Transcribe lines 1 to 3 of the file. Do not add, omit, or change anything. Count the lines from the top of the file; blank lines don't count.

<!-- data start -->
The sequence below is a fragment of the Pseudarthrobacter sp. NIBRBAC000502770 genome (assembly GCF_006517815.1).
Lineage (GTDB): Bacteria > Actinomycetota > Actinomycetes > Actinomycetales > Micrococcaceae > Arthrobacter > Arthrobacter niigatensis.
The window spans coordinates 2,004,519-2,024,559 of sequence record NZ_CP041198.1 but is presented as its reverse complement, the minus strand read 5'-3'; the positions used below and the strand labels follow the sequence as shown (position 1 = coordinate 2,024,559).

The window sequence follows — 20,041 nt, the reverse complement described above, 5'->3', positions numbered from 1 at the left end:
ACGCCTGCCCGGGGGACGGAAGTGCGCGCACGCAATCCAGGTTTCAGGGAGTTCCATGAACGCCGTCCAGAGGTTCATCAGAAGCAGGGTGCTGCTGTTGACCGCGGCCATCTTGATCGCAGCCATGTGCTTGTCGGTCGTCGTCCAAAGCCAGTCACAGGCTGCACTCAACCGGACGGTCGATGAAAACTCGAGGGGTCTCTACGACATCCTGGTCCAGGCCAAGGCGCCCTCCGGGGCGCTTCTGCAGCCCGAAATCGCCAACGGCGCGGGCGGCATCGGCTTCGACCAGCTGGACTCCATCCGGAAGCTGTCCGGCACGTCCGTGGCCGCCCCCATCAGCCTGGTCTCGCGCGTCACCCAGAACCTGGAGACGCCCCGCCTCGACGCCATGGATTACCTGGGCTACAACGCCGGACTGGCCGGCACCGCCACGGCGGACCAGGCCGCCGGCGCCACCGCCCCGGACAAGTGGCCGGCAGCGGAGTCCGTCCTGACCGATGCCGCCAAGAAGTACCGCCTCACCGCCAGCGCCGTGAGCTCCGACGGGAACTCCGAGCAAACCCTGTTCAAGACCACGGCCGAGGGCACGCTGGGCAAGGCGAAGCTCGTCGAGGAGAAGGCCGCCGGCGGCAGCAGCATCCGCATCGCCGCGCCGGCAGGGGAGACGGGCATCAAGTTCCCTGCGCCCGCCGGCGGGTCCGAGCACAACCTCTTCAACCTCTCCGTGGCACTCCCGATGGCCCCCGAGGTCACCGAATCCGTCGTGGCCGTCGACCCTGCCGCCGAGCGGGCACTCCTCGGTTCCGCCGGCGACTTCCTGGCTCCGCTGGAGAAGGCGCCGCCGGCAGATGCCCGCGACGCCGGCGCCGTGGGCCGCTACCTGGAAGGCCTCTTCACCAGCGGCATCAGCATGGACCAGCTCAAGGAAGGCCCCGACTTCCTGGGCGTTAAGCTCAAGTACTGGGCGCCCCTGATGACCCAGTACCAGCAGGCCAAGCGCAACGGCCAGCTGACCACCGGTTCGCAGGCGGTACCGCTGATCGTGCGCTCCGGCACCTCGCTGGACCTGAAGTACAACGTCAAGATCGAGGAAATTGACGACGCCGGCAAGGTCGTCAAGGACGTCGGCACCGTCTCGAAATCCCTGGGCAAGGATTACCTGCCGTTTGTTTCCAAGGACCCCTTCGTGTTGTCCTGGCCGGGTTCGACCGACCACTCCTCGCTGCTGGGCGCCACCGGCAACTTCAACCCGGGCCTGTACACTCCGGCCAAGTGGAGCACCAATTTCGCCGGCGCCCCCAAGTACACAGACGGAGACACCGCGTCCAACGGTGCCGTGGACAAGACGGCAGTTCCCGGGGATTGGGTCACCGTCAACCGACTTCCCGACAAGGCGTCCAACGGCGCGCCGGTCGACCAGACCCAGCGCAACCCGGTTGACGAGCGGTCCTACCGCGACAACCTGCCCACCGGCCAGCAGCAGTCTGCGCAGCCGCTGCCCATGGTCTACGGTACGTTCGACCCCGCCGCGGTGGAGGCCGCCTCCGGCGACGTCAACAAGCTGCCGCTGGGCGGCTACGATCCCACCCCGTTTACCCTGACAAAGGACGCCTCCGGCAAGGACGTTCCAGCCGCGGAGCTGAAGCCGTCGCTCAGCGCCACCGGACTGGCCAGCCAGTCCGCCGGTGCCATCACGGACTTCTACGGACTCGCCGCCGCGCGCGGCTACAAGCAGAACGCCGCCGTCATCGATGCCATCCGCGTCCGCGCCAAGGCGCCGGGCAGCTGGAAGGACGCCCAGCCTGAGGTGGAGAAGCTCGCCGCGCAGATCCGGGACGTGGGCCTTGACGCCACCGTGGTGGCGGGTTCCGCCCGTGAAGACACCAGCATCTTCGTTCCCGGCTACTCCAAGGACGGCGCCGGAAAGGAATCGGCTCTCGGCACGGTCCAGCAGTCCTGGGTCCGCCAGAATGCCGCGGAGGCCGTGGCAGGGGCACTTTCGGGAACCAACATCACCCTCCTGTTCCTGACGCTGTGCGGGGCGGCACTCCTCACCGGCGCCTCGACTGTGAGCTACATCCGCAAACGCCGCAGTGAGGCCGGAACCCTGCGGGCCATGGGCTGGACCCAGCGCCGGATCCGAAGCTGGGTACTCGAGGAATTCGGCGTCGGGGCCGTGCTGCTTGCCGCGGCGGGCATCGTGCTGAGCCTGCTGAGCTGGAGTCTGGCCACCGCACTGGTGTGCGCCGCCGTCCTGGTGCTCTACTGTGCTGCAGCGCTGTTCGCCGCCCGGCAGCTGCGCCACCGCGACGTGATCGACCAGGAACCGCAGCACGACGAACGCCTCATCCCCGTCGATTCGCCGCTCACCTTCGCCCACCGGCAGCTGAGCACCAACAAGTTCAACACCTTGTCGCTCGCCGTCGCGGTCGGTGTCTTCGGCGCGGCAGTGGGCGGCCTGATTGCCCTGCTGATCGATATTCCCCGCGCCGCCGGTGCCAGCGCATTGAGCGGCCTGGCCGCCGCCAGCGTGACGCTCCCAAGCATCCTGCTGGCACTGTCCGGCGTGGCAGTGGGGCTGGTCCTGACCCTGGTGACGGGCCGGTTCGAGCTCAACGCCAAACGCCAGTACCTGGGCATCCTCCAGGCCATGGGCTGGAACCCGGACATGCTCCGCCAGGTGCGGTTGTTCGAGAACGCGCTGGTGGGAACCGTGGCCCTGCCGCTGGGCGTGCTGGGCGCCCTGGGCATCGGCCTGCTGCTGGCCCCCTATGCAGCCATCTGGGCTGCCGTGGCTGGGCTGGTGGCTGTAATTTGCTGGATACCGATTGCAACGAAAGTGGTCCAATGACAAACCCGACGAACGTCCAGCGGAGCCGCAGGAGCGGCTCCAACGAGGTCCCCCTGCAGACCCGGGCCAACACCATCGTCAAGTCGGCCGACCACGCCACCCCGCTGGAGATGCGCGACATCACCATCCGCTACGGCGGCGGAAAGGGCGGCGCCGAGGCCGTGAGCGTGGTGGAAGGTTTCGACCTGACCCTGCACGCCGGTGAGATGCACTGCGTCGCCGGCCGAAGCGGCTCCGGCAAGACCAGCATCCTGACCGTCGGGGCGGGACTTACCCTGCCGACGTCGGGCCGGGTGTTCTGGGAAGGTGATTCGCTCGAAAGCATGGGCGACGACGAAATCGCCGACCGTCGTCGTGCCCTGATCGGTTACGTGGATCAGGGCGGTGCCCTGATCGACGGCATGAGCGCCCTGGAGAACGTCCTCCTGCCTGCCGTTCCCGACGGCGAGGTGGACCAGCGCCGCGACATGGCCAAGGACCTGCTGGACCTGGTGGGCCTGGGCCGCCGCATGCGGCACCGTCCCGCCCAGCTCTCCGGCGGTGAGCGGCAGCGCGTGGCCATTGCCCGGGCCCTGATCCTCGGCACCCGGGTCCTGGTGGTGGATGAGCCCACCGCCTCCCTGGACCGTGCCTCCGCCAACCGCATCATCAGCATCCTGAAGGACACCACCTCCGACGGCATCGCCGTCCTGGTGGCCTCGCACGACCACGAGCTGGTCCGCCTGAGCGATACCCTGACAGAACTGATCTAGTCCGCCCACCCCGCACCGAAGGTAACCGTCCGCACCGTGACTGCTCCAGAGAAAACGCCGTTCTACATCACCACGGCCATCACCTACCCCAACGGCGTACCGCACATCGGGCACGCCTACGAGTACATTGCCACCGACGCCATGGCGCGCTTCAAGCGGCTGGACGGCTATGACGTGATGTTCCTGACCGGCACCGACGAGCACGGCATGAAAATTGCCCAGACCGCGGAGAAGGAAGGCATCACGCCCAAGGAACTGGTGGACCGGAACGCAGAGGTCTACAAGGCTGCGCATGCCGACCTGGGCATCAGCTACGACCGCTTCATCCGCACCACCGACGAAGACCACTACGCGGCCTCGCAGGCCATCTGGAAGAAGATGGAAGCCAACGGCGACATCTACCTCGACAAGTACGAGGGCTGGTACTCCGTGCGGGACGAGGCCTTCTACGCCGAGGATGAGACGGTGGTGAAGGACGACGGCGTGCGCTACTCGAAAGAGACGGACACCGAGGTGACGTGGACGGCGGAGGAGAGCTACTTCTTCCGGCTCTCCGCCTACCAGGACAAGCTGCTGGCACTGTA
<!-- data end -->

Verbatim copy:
The sequence below is a fragment of the Pseudarthrobacter sp. NIBRBAC000502770 genome (assembly GCF_006517815.1).
Lineage (GTDB): Bacteria > Actinomycetota > Actinomycetes > Actinomycetales > Micrococcaceae > Arthrobacter > Arthrobacter niigatensis.
The window spans coordinates 2,004,519-2,024,559 of sequence record NZ_CP041198.1 but is presented as its reverse complement, the minus strand read 5'-3'; the positions used below and the strand labels follow the sequence as shown (position 1 = coordinate 2,024,559).